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The Loop Recorder

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Many people have occasional irregular heartbeats which are commonly referred to as arrhythmias.   Whether these arrhythmias are important or not depends on four main criteria:

i)             The type of arrhythmia.

ii)            The frequency of their occurrence.

iii)           How long they last.

iv)           Whether they occur at the same time you have symptoms.


Because arrhythmias often occur sporadically, it is likely difficult to record an arrhythmia at the exact moment you are in a doctor’s office or hospital.   It is for this reason why many cardiologists recommend a cardiac event loop recorder to detect transient arrhythmias because a loop recorder can be used for a longer time than a continuous recorder.   The information collected can often be sent over the phone to a doctor’s office, clinic, or hospital.

“In my practice, I have patients whose symptoms remained unexplained despite lengthy, inconvenient, costly and even risky studies until trans-telephonic arrhythmia detection established a diagnosis.   Diagnosis established by this method range from minor to life threatening cardiac arrhythmias and conduction disorders.   My experience in this regard is by no means unique.  The trans-telephonic method is usually superior for the prompt detection of relevant information.”

Stanley J. Schneller, MD,
Director, Pacemaker laboratory,
Columbia-Presbyterian Medical Centre,
New York , New York

Braemar ER920 Loop Event Recorder

  • Irregular Heart Beat (Atrial fibrillation)
  • Irregular Heart Beat (Atrial flutter)
  • Dizziness
  • Chest Pain
  • Light-headedness
  • Loss of consciousness (pre-syncope, syncope)
  • Fast heartbeat (Palpitations)
  • Fast heartbeat (Paroxysmal supraventricular tachycardia)
  • Fast heartbeat with dizziness (Paroxysmal ventricular tachycardia)
  • Premature / extra heartbeats
  • Shortness of breath, dyspnea



A loop recorder gets its name because the device utilizes looping memory, a process where the device records to memory some electrical heart activity (i.e. electrocardiogram or ECG) and after a preset length of time, erases what it recorded and replaces the old ECG with more recent ECG.   The length of time of the looping memory can be varied from as short as thirty seconds to five minutes or longer.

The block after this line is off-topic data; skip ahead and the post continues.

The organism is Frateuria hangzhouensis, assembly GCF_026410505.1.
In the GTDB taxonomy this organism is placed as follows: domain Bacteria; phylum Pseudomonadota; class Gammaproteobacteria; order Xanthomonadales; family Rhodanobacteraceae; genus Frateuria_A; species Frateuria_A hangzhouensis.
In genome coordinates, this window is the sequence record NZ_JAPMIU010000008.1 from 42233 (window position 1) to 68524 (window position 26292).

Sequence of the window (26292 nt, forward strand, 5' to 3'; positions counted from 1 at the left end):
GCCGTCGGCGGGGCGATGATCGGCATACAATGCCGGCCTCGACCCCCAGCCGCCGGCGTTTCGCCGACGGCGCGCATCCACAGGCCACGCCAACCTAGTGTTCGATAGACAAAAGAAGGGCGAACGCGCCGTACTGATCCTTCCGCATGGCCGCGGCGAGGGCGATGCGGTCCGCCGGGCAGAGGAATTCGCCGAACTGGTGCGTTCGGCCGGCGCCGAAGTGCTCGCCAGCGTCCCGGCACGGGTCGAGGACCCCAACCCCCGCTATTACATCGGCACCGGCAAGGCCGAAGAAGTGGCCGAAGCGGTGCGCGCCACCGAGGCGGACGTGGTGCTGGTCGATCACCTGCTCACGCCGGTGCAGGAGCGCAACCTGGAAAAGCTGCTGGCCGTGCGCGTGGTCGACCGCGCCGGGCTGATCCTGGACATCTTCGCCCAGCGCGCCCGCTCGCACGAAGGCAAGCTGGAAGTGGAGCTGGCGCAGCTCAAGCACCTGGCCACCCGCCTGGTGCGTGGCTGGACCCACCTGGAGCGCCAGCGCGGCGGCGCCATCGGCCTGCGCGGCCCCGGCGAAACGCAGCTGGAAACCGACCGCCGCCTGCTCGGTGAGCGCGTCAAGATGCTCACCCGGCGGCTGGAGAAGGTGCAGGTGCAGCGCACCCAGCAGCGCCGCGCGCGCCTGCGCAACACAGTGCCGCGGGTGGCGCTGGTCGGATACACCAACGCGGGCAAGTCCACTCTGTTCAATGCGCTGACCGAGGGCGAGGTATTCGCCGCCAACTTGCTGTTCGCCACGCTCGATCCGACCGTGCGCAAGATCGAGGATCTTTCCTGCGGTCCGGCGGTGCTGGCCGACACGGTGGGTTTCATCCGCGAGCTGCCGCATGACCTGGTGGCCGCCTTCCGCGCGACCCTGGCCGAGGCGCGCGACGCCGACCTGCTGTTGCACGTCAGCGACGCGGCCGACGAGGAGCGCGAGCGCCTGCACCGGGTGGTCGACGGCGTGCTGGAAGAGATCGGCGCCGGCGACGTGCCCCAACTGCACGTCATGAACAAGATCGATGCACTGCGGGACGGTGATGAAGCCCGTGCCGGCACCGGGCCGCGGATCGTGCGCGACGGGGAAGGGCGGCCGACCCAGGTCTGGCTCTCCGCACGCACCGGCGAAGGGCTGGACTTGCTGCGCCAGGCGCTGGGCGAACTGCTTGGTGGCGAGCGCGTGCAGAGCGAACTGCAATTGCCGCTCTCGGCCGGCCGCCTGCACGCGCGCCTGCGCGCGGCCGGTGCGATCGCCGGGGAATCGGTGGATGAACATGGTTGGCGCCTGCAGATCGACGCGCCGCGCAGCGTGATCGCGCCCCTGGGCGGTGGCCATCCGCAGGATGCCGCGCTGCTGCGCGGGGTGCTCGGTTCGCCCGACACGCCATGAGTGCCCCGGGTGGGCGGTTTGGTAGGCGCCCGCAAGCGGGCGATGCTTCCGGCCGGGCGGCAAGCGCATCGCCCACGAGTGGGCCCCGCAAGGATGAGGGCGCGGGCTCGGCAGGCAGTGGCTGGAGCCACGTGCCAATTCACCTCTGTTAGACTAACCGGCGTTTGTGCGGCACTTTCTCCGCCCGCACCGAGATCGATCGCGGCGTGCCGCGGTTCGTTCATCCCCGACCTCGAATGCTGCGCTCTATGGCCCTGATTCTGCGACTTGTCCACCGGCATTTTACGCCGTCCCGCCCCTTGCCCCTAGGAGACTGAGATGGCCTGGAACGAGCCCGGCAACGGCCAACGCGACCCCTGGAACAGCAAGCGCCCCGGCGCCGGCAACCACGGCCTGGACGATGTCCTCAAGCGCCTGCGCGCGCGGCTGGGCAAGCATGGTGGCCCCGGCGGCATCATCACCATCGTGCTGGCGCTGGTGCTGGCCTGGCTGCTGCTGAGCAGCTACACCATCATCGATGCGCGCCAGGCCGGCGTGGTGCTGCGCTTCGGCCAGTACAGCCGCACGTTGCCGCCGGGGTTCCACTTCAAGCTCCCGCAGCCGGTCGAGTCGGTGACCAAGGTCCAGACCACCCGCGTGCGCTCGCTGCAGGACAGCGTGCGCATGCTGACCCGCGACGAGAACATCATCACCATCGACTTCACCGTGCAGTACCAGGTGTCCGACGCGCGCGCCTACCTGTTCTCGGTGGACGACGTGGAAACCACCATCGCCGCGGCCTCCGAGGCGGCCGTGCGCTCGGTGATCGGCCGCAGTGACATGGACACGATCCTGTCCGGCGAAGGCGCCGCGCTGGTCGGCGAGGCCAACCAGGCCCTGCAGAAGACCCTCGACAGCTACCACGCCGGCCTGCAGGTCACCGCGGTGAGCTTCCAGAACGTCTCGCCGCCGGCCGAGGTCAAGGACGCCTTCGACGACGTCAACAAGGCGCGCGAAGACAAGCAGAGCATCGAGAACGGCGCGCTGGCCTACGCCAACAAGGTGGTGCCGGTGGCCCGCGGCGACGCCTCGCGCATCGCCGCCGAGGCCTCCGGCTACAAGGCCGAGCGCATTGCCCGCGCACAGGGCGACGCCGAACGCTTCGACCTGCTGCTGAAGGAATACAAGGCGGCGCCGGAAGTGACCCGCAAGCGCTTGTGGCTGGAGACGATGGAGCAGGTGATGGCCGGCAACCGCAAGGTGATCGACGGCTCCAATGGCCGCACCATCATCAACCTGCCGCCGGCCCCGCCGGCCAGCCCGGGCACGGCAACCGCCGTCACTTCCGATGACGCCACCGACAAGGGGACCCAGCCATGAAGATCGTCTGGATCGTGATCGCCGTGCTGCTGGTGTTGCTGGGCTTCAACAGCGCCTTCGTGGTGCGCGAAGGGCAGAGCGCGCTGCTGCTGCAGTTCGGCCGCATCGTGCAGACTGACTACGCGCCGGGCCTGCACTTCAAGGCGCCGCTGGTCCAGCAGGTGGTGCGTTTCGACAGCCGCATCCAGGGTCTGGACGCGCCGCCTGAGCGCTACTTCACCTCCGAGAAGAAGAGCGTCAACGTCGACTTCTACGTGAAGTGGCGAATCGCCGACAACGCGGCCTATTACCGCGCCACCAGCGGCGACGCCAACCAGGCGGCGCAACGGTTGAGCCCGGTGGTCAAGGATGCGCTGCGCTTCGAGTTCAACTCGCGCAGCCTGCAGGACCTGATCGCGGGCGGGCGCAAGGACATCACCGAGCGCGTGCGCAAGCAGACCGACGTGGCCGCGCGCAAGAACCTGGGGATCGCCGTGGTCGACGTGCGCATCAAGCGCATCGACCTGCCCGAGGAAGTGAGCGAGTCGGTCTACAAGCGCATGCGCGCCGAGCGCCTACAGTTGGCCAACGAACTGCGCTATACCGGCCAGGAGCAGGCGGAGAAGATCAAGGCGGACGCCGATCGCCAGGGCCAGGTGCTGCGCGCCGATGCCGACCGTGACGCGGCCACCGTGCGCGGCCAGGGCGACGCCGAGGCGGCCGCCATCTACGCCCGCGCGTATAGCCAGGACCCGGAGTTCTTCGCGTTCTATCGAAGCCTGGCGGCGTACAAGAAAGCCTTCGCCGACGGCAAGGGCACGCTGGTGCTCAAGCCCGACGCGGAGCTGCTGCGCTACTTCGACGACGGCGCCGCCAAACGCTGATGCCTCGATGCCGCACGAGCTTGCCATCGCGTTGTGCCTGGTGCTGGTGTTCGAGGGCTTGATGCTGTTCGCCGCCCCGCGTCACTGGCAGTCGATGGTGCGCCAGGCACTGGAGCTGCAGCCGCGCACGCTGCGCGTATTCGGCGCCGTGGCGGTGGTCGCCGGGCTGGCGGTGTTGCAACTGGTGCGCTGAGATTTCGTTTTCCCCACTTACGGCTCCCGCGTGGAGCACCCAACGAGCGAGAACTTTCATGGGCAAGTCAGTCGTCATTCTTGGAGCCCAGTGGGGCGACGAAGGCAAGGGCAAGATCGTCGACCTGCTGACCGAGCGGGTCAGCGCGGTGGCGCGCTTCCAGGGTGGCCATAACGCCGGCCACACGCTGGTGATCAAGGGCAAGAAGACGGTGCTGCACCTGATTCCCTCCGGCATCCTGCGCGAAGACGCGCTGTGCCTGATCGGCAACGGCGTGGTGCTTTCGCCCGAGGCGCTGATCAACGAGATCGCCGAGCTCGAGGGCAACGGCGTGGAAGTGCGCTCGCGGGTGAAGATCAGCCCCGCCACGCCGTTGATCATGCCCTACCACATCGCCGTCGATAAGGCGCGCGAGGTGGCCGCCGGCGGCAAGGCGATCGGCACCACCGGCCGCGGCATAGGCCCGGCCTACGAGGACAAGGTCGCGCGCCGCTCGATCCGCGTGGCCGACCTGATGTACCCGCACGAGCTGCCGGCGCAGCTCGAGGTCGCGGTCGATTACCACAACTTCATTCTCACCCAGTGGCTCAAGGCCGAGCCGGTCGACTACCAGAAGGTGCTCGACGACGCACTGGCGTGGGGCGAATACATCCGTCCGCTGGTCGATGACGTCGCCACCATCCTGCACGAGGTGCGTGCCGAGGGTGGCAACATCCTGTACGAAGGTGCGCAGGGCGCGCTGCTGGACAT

When one experiences a symptom associated with an arrhythmia, a record button on the monitor is pressed.   When this happens a presymptom recording is stored in memory along with a postsymptom recording.   This is especially useful for people who lose consciousness when their heart problems occur and can press the button only after they wake up.

The ECG data can then be downloaded over a telephone to clear the memory so one can store new events.



A Loop recorder is prescribed for four main reasons:

i)             Record irregular heartbeats that occur intermittently or during certain activities.


ii)            Find out what is causing chest pain, fainting or dizziness.  These are symptoms of possible heart problems.


iii)           Look for poor blood flow to your heart muscle (ischemia).


iv)           Check to see if treatment for an irregular heartbeat is working.


Electrodes will be attached to the chest and one will start the recorder when symptoms of a heart problem are felt.  If passing out occurs, the record button should be pressed the moment consciousness is regained.   Extra electrodes will be supplied to cover the monitoring period, along with a diary, and extra batteries.


Sometimes with patients with sensitive skin, the electrode sites may itch slightly after two weeks of monitoring.   For this reason it is important to move the electrodes slightly every day so the skin won’t get irritated by being exposed to an electrode continuously.   The loop recorder is very lightweight, so carrying it usually is not uncomfortable.


There are no risks from loop recorder monitoring. The electrodes placed on your skin detect only the electrical signals from your heart. No electricity is sent through your body, and there is no possibility of receiving an electric shock.



Results of Loop monitoring usually are interpreted by a cardiologist and are generally available in a few days.


Normal:  No abnormal heart rhythms are found in the EKG information collected by the recorder.

Abnormal: Many kinds of irregular heartbeats can be detected by loop monitoring:

  1.  Abnormal slow or fast heart rhythms are detected. Alternating slow and fast rhythms may also occur occasionally.
  2. A slow heart rhythm in a person with a pacemaker may mean that the pacemaker is not working correctly.
  3. Abnormal patterns may mean that the heart muscle is not getting enough oxygen (ischemia) because the arteries feeding the heart are too narrow.
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